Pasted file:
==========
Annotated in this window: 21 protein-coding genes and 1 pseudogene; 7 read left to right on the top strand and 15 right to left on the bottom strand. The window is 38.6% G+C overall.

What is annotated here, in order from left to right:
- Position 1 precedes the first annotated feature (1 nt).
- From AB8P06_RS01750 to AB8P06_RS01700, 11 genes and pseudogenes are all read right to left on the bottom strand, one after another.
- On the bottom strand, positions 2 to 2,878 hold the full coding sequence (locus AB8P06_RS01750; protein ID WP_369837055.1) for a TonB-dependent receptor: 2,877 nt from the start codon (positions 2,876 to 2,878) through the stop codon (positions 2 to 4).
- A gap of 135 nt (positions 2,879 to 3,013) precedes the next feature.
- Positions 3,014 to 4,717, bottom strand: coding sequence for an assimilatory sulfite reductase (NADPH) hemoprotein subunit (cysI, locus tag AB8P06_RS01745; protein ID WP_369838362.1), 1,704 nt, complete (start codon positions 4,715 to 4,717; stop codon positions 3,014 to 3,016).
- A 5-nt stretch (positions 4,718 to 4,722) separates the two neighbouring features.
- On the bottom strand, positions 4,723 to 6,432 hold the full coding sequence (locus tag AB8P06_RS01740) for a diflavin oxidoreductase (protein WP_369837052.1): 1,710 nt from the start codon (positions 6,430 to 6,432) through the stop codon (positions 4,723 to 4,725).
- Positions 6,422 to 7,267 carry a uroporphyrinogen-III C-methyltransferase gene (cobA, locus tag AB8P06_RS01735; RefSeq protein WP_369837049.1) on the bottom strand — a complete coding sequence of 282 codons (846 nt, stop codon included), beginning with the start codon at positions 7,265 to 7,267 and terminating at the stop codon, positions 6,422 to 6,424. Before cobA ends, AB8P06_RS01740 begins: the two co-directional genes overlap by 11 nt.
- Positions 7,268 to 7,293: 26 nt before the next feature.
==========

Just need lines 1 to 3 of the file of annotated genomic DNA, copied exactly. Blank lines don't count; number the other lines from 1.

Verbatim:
Annotated in this window: 21 protein-coding genes and 1 pseudogene; 7 read left to right on the top strand and 15 right to left on the bottom strand. The window is 38.6% G+C overall.

What is annotated here, in order from left to right:
- Position 1 precedes the first annotated feature (1 nt).